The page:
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What’s the difference between PR and marketing?

I’m often asked what’s the difference between marketing and public relations. Frequently, people consider public relations and marketing as falling under the same umbrella.  However, each requires a vastly different set of skills and expertise, but both are vital to the success of brands.

6 Ways PR differs from marketing:

  1. Area of focus: The major goal of marketing is to increase sales for products or services while the major goal of public relations is to build relationships and trust with stakeholders and customers. While, the goals of marketing and public relations are different these professionals need to work together. Their strategies should be complementary and in keeping with the overall feel of a brand.
  1. Unpaid coverage and validity:  Public relations messages are often considered more legitimate than marketing slogans as they take the form of articles, reputable public figures or word of mouth, whilst marketing and advertising are often recognised by the public as tools to drive an organisation’s sales. Editorial coverage generated by public relations can’t be ‘bought’.  Consumers often see editorial coverage as more credible than paid advertising and therefore effective public relations is paramount to any integrated communication strategy.  
  1. Indirect style: In some cases, public relations can be indirect compared to marketing. An example of this is event sponsorship.  By sponsoring large or even small local events positive brand awareness and increased publicity can be built up. While marketing usually directly refers to products and services brands offer, public relations indirectly creates publicity.  A greater public profile may lead to new consumers not targeted through marketing campaigns.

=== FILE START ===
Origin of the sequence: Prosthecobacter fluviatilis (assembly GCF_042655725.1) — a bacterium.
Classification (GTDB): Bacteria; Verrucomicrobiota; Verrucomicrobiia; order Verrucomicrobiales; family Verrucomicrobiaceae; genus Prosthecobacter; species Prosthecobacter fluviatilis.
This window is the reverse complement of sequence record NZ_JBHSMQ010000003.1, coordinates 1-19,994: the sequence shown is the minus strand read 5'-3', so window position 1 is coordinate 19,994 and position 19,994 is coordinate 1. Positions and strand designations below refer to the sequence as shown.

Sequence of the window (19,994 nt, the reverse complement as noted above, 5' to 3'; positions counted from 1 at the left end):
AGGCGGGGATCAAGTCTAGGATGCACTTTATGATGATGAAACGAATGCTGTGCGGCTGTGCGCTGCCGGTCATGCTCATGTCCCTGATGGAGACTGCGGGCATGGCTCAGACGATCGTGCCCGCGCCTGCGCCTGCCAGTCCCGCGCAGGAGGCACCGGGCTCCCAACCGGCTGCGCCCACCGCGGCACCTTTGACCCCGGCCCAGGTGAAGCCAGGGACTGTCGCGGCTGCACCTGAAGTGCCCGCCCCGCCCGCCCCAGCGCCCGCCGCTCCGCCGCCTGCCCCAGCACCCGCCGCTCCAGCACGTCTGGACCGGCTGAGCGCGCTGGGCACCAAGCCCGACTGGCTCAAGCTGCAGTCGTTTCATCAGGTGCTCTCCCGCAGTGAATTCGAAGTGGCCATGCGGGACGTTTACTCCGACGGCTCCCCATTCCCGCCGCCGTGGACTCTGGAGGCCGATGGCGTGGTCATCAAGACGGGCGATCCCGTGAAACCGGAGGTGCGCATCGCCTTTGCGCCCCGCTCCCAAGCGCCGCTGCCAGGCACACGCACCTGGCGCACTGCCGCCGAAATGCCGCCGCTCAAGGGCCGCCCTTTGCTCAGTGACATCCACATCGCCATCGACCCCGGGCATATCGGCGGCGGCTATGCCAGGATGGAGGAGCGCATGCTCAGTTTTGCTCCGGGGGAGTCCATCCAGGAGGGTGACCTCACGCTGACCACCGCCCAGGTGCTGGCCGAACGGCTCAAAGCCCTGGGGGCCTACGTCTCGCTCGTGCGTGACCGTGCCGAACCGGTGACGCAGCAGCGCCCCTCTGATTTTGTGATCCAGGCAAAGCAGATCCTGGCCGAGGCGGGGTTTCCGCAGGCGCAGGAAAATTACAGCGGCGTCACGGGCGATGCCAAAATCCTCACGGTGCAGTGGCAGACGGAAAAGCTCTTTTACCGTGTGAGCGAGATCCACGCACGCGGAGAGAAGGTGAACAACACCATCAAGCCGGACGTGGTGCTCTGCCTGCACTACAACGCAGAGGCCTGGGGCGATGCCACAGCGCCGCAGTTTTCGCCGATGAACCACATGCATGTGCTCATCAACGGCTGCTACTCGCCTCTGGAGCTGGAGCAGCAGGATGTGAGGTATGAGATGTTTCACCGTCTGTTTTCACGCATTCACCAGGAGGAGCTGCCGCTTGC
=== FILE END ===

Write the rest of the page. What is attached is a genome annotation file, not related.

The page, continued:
1. Broader target audience: While marketing focuses on creating target markets and a loyal customer base, public relations aims to build relationships with anyone exposed to the brand. This broader audience includes employees, shareholders, the general public and media. Public relations focuses on how a brand and its reputation appears to not only current but future stakeholders. Building and maintaining relationships across a variety of different areas is the key to effective public relations.  
  1. Multiple benefits: Effective public relations potentially benefits brands in many ways. Public relations works to build ties with the community, stakeholders and government. Creating a favourable and positive image across these areas can have a positive influence on a brand’s bottom line. This crossover effect is unique to public relations and does not occur through other marketing activities.  Another benefit of public relations is its ability to manage crisis situations and resolve complex issues. Any negative news about a brand may hamper its image. Public relations consultants, who often also have experience and qualifications in journalism, are trained to handle issues, negative publicity and damage to a brand’s reputation.
  1. Duration: Marketing campaigns tend to focus more on the short-term; they have an end site in mind by which they aim to have reached tangible success, whereas Public Relations is ongoing. A good public relations program should be viewed as an investment that the company will continually reap rewards from in the future.

It is crucial to understand the functions of both marketing and public relations, as they are incredibly important tools in creating a positive brand image. Marketing and public relations strategies should be complementary with professionals in each field working together for the overall success of a brand.

 

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